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TERESOPOLIS, Brazil – Go ahead, FIFA, stop the music if you want. Fans will keep singing anyway.
FIFA limits anthems to 90 seconds so they can get the World Cup games going quickly. But many national songs last much longer, and the fans — particularly South Americans proud to have the cup in their territory — are loudly taking over with a cappella renditions of the anthems that are bringing tears to the eyes of players.
Unintentionally, FIFA has created some of the most emotional and patriotic moments of the World Cup.
"When we hear the anthem being sung like that, we get extra motivated, there's no doubt about that," Brazil captain Thiago Silva said. "It shows that the fans are with us. It has become part of the national team and that has had a great influence on how we play."
Brazilian fans started doing it last year, and supporters of Chile and Colombia have picked up on the idea.
With no music in the background, hearing tens of thousand fans sing together has caused goose bumps for many in the stadiums and shocked players from opposing teams.
Before both of Chile's World Cup games, fans sang for nearly 30 seconds after FIFA cut off their anthem — the chorus of which says Chile will be the tomb of the free or the refuge against oppression.
"The way they sing the national anthem is impressive, spectacular," Chilean federation president Sergio Jadue said.
Colombian fans put on a spectacle in the match against Greece in Belo Horizonte, loudly belting out "Oh Gloria Inmarcesible!" ("Oh Unfading Glory!") for nearly 30 seconds after FIFA stopped the music inside the packed Mineirao Stadium.
Brazil's anthem normally lasts almost four minutes and has an introduction of nearly 20 seconds before the lyrics start. FIFA said the Brazilian federation provided a 60-second version.
After the music ends, Brazilian players and fans continue singing even louder for nearly a minute, belting out the lyrics, which include a reference to "the resounding cry of a heroic people." The sing-a-along ignites the crowd and motivates the team.
"The reaction from the fans to the anthem has been amazing," goalkeeper Julio Cesar said after the opener against Croatia in Sao Paulo. "It brings them closer to us and we get closer to them."
Croatia's players appeared surprised when the crowd kept singing. Some looked to the Brazilian players to see what they were doing, but remained in line respectfully.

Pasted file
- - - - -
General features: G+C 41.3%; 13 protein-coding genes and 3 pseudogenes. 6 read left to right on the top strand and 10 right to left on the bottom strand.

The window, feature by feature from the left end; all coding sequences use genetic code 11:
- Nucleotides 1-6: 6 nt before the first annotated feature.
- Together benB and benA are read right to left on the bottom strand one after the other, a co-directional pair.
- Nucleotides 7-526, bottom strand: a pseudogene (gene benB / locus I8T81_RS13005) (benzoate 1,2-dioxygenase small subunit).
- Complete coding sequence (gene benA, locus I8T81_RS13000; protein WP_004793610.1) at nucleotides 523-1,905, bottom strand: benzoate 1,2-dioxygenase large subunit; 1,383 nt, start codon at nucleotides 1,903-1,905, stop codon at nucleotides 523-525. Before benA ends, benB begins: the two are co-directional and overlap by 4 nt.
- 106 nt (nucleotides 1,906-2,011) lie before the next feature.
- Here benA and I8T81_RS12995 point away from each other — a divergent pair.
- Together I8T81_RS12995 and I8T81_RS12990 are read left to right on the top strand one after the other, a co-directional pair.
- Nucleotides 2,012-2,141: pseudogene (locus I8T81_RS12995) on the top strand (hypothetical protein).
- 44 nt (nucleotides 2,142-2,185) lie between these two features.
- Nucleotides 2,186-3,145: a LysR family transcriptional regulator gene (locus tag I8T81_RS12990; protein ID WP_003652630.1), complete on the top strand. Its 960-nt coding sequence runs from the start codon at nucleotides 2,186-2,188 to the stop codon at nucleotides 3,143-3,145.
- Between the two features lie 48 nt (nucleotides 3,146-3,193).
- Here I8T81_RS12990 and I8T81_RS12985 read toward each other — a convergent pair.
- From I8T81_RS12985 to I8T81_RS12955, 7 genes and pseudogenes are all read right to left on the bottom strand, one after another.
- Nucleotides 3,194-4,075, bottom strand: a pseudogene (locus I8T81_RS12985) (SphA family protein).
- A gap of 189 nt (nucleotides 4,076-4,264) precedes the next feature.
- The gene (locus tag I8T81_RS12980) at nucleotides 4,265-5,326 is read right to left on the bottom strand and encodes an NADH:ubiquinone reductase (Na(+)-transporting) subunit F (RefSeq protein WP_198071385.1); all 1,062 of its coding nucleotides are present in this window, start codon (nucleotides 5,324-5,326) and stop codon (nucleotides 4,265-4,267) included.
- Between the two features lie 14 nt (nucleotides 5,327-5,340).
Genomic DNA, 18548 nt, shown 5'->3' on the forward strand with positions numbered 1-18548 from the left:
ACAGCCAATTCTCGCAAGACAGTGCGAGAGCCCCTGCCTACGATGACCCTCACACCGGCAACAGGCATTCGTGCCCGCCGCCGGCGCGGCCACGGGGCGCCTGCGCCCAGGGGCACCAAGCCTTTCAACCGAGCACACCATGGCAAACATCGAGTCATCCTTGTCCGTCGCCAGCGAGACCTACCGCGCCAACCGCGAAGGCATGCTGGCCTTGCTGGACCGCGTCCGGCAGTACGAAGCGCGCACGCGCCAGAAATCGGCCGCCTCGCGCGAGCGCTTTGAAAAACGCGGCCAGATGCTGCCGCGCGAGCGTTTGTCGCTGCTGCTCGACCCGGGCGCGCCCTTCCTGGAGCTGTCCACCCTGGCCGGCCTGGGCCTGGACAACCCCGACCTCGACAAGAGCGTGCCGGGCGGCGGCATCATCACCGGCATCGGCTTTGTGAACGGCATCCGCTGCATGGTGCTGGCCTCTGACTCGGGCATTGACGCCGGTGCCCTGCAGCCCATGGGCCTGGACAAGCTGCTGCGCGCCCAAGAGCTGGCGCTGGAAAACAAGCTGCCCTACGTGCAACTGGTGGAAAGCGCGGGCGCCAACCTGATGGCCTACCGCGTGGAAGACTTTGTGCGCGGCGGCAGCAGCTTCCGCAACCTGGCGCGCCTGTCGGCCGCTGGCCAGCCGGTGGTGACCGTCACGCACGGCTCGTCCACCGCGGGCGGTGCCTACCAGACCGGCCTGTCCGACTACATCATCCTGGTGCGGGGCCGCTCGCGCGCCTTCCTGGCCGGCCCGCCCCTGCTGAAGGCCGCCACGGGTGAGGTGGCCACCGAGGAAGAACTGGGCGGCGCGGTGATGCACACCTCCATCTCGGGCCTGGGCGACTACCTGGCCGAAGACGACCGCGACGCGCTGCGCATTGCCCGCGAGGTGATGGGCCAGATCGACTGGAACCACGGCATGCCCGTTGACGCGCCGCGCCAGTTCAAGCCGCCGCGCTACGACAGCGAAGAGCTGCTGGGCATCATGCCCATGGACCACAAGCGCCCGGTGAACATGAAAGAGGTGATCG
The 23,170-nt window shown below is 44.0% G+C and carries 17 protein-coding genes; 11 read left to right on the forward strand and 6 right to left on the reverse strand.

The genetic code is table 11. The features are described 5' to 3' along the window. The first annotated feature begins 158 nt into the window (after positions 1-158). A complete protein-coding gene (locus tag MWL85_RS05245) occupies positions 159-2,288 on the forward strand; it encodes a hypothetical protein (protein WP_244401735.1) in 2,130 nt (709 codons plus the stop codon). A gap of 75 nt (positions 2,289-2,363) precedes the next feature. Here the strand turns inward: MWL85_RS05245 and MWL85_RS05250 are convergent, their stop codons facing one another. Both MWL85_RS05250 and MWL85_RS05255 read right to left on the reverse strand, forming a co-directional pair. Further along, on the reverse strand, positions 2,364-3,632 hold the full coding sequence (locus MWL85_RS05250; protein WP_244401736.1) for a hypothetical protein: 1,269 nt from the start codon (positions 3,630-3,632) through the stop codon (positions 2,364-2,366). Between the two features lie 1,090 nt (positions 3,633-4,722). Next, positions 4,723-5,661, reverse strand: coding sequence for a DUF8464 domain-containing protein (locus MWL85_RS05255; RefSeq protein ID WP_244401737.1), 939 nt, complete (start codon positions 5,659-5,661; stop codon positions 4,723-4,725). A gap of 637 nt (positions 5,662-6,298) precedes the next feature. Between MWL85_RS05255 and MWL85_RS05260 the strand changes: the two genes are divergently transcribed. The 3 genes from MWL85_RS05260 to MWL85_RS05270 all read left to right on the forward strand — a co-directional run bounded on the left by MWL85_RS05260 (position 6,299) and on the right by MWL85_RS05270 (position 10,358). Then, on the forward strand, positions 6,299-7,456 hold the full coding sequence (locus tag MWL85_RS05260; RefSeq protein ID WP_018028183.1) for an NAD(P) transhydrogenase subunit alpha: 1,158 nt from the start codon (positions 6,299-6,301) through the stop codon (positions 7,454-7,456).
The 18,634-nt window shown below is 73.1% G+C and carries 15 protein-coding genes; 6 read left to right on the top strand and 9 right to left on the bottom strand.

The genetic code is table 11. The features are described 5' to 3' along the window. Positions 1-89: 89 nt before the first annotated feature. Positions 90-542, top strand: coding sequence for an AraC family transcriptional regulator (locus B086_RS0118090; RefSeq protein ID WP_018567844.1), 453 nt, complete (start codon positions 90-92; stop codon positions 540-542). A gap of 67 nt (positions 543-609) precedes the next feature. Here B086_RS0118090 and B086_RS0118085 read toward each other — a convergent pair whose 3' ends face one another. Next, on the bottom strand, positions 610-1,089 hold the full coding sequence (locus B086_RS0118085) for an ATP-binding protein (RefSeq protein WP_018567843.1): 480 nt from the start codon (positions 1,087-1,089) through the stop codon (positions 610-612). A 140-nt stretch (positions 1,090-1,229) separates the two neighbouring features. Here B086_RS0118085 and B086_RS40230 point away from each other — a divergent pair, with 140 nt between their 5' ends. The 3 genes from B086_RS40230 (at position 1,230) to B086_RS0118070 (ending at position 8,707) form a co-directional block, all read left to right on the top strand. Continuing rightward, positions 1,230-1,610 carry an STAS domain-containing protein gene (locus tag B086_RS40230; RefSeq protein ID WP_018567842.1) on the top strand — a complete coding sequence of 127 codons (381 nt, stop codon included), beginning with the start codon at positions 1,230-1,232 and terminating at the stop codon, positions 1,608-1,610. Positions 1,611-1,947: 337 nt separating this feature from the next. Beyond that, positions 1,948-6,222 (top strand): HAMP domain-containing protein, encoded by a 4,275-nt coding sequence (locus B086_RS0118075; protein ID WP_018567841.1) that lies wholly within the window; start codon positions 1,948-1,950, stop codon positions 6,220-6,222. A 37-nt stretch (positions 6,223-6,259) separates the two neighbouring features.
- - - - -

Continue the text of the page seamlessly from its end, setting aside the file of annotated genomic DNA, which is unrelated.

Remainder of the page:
FIFA said the fans' singing has not prompted any special instructions, and it was not immediately considering changing the rule.
"I don't think FIFA can stop us from doing this, we will sing if we want to, nobody can stop us," said 36-year-old Brazilian fan Vanessa Molica Teixeira. "It's a way for us to express our nationalism, to show how proud we our or our Selecao."
The first time it happened was before the match against Mexico in last year's Confederations Cup, the World Cup warm-up tournament. Cesar said everybody was caught by surprise when the fans kept singing. The players quickly joined in, and a new tradition was born.
In addition to singing, Brazilian players have started to enter the field with their hands on each other's shoulders. Silva asked the fans to embrace side-by-side while singing, just as the players have been doing. Most of the fans did that in Tuesday's match against Mexico in Fortaleza.
Before a game at the National Stadium in Brasilia on Thursday, Ivory Coast midfielder Serey Die sobbed uncontrollably as his nation's anthem was played. He said the "emotion overwhelmed" him as he was thinking about his father who died in 2004, and about his "tough life" before making it to the World Cup.
The French are usually some of the most emotional when singing "La Marseillaise," but there was only frustration when it wasn't played because of an audio-system malfunction before the team's opener in Porto Alegre last week.
"Whether it's the officials, or the players, we're the ones affected by it and it's a pity," France captain Hugo Lloris said. "A national anthem is something so important. We're playing in the World Cup, we're representing our country."
Associated Press writer Pablo Giussani contributed from Belo Horizonte, Brazil.
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